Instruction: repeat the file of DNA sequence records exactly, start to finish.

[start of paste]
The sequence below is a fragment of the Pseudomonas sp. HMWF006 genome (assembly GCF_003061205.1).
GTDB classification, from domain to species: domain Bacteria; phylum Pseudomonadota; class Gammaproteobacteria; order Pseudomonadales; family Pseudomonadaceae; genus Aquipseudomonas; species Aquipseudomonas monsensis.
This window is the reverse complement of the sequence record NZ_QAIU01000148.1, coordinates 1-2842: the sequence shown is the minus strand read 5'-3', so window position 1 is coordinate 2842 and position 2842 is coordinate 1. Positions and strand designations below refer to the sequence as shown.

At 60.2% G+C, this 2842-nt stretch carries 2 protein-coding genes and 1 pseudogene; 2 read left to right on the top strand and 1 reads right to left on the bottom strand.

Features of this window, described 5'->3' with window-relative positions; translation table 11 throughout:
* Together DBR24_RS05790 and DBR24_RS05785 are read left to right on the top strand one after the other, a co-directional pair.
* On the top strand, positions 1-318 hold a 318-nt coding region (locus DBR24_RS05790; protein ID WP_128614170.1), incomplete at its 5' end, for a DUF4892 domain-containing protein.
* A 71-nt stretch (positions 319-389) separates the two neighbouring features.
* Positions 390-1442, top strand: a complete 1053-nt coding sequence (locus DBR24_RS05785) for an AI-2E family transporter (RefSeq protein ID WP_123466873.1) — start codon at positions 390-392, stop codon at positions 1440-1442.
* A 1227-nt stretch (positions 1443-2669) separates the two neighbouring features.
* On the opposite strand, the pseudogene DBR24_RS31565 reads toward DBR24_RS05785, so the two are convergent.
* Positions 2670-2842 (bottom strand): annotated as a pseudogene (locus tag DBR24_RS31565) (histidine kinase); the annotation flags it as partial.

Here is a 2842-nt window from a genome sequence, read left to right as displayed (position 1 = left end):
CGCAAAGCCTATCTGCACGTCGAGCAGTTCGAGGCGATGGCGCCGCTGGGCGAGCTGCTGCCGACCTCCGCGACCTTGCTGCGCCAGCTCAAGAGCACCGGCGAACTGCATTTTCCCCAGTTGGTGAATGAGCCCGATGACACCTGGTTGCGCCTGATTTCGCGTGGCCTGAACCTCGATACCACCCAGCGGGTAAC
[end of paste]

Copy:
The sequence below is a fragment of the Pseudomonas sp. HMWF006 genome (assembly GCF_003061205.1).
GTDB classification, from domain to species: domain Bacteria; phylum Pseudomonadota; class Gammaproteobacteria; order Pseudomonadales; family Pseudomonadaceae; genus Aquipseudomonas; species Aquipseudomonas monsensis.
This window is the reverse complement of the sequence record NZ_QAIU01000148.1, coordinates 1-2842: the sequence shown is the minus strand read 5'-3', so window position 1 is coordinate 2842 and position 2842 is coordinate 1. Positions and strand designations below refer to the sequence as shown.

At 60.2% G+C, this 2842-nt stretch carries 2 protein-coding genes and 1 pseudogene; 2 read left to right on the top strand and 1 reads right to left on the bottom strand.

Features of this window, described 5'->3' with window-relative positions; translation table 11 throughout:
* Together DBR24_RS05790 and DBR24_RS05785 are read left to right on the top strand one after the other, a co-directional pair.
* On the top strand, positions 1-318 hold a 318-nt coding region (locus DBR24_RS05790; protein ID WP_128614170.1), incomplete at its 5' end, for a DUF4892 domain-containing protein.
* A 71-nt stretch (positions 319-389) separates the two neighbouring features.
* Positions 390-1442, top strand: a complete 1053-nt coding sequence (locus DBR24_RS05785) for an AI-2E family transporter (RefSeq protein ID WP_123466873.1) — start codon at positions 390-392, stop codon at positions 1440-1442.
* A 1227-nt stretch (positions 1443-2669) separates the two neighbouring features.
* On the opposite strand, the pseudogene DBR24_RS31565 reads toward DBR24_RS05785, so the two are convergent.
* Positions 2670-2842 (bottom strand): annotated as a pseudogene (locus tag DBR24_RS31565) (histidine kinase); the annotation flags it as partial.

Here is a 2842-nt window from a genome sequence, read left to right as displayed (position 1 = left end):
CGCAAAGCCTATCTGCACGTCGAGCAGTTCGAGGCGATGGCGCCGCTGGGCGAGCTGCTGCCGACCTCCGCGACCTTGCTGCGCCAGCTCAAGAGCACCGGCGAACTGCATTTTCCCCAGTTGGTGAATGAGCCCGATGACACCTGGTTGCGCCTGATTTCGCGTGGCCTGAACCTCGATACCACCCAGCGGGTAAC